The mystery of vanishing hotel reservations
While there are no data on hotel bumping rates, hotel occupancy has been climbing, meaning more nights when hotels sell out.
Michael Kotula and his wife booked a hotel room through Expedia eight months in advance of their daughter’s University of Delaware graduation in late May. They reconfirmed directly with the hotel two months before the big event.
Two days before check-in, Expedia told them in an email the hotel was canceling. And when they called the Hilton Wilmington/Christiana in Newark, Del., to complain, Mr. Kotula was told reservations made through travel agencies like Expedia weren’t as secure as booking directly with the hotel.
“I wish I had known before that my reservations with Expedia were built on quicksand,” Mr. Kotula says.
Reservations made by authorized agencies are legally just as secure as bookings made directly with airlines, car-rental firms or hotels, according to hotel executives and industry analysts. But since hotels have to pay commissions for agency bookings, they try to push customers to book directly. And many travelers harbor doubts about the security of using a middleman, and use online travel agencies like Expedia and Orbitz for comparison shopping and then book directly.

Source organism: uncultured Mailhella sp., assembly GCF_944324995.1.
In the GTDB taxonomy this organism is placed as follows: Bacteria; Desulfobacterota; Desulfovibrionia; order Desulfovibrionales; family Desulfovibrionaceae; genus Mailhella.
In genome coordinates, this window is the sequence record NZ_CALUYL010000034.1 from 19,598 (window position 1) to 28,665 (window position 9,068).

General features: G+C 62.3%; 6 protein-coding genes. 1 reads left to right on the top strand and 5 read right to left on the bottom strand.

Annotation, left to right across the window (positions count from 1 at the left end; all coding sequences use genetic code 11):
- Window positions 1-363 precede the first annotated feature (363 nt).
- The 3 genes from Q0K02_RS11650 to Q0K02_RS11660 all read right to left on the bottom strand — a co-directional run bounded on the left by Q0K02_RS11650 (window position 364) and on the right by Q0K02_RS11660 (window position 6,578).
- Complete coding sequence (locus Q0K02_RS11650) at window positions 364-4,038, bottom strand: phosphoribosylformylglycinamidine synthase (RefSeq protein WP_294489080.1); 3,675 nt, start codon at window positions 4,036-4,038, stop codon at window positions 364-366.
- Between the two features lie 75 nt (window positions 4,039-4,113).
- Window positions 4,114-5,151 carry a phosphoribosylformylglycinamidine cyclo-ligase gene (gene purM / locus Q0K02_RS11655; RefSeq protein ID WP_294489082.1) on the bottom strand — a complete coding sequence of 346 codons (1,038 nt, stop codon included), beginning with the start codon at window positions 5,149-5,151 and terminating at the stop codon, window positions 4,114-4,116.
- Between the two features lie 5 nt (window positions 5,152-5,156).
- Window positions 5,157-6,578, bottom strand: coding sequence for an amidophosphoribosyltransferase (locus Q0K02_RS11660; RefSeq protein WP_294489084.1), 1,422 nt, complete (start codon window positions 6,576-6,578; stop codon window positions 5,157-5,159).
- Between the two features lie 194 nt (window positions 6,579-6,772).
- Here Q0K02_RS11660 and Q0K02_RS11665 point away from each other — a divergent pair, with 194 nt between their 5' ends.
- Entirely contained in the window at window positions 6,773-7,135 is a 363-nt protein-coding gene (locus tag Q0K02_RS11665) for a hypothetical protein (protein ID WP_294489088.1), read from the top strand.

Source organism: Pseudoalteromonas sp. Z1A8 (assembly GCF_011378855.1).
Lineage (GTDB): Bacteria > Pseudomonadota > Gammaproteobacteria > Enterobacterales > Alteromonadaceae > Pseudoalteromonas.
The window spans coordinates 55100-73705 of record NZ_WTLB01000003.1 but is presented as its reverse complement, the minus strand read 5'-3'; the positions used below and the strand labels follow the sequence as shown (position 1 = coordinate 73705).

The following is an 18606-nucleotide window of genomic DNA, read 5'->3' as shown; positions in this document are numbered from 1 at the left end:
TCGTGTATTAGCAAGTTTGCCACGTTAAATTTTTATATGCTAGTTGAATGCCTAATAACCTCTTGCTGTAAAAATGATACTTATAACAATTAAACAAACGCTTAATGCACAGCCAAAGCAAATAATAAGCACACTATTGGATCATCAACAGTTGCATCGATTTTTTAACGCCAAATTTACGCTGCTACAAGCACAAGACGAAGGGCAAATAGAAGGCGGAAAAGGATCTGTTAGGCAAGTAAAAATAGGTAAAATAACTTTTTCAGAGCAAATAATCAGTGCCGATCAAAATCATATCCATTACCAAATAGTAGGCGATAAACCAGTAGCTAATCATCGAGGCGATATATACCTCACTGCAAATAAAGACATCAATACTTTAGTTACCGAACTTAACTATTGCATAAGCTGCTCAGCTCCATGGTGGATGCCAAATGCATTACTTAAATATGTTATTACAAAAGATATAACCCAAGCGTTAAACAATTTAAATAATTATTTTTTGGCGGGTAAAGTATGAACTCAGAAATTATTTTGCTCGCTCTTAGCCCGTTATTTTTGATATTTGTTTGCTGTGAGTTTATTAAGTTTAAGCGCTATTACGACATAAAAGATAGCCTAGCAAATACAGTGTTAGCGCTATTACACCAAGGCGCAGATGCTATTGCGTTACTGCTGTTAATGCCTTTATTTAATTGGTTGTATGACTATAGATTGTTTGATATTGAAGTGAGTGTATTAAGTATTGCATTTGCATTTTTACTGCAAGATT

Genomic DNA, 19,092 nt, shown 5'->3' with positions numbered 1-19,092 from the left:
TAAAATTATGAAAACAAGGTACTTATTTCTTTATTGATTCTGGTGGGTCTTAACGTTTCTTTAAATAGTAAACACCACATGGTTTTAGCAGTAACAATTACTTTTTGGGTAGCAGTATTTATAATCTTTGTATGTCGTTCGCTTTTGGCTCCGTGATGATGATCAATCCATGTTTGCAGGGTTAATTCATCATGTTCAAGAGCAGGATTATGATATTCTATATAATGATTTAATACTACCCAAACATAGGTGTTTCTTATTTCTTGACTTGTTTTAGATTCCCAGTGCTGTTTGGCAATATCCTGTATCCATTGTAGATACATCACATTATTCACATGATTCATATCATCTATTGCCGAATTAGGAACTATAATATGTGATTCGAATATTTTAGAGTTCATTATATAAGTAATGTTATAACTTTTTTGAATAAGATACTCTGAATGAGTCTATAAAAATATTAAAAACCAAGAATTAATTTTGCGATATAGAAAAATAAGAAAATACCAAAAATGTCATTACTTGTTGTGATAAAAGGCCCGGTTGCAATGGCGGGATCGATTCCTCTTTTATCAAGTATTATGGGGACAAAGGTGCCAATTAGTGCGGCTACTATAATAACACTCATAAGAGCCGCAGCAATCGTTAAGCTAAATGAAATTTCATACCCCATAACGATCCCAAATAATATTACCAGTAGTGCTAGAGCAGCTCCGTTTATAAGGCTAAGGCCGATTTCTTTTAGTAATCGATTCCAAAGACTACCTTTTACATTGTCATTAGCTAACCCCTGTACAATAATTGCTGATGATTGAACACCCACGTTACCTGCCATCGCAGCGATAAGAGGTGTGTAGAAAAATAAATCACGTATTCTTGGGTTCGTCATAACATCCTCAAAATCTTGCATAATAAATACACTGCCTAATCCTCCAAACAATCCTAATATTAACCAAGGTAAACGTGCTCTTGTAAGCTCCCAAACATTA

Expedia says the hotel was wrong to tell Mr. Kotula there was a difference. “They’re looking for someone to blame,” says Adam Anderson,Expedia’s managing director of industry relations. But Hilton says in a statement that direct booking reservations may be favored when guests are relocated because “it is easier for the hotel to communicate directly to the guest if they had booked directly through Hilton.”
Brad Wenger, general manager of the Hilton Wilmington, referred questions about the handling of the reservation to Hilton. Andrew Flack, Hilton’s vice president of global marketing, referred questions about Mr. Kotula’s reservation to the hotel.